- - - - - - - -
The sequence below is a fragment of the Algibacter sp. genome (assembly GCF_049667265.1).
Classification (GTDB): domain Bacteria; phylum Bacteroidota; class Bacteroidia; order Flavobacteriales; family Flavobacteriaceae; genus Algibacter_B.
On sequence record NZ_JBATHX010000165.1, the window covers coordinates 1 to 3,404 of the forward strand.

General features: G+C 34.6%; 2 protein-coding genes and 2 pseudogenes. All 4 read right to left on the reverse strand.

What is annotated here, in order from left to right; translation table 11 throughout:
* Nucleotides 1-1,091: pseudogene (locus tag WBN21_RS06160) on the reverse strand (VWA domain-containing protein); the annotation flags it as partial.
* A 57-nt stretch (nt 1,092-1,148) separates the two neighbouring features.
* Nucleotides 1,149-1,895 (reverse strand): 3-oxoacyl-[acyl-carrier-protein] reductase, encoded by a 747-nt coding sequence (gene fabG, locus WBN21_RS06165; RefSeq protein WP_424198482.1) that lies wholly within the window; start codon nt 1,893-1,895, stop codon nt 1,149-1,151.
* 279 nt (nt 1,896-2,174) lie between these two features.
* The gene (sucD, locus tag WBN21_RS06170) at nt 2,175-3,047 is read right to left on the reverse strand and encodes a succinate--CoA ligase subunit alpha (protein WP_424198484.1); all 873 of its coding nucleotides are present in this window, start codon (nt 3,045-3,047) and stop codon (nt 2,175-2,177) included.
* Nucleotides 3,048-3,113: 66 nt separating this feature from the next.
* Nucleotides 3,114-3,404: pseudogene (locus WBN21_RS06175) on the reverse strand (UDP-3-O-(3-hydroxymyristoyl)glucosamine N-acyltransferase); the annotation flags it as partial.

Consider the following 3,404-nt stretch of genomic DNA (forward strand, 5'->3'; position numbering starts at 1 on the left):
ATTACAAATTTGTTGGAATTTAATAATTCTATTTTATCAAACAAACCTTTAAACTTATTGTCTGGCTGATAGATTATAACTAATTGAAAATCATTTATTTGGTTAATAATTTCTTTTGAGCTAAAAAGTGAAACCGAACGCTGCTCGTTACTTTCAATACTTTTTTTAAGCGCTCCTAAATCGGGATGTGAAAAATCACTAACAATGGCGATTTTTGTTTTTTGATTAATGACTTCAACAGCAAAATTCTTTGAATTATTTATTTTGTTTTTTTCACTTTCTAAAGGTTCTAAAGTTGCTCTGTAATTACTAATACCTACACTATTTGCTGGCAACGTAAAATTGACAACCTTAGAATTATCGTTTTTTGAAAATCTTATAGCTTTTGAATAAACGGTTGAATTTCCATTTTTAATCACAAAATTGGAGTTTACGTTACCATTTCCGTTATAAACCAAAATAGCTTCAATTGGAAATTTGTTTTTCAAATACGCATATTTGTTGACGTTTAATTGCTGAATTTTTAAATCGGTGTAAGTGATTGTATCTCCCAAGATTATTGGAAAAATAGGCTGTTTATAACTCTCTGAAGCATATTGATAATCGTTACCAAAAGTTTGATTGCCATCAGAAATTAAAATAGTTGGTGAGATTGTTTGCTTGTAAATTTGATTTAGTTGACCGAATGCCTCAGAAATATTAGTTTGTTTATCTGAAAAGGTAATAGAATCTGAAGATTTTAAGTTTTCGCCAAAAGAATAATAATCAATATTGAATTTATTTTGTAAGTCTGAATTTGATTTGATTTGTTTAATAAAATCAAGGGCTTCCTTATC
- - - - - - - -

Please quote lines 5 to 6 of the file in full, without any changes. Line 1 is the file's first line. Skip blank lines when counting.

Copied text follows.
What is annotated here, in order from left to right; translation table 11 throughout:
* Nucleotides 1-1,091: pseudogene (locus tag WBN21_RS06160) on the reverse strand (VWA domain-containing protein); the annotation flags it as partial.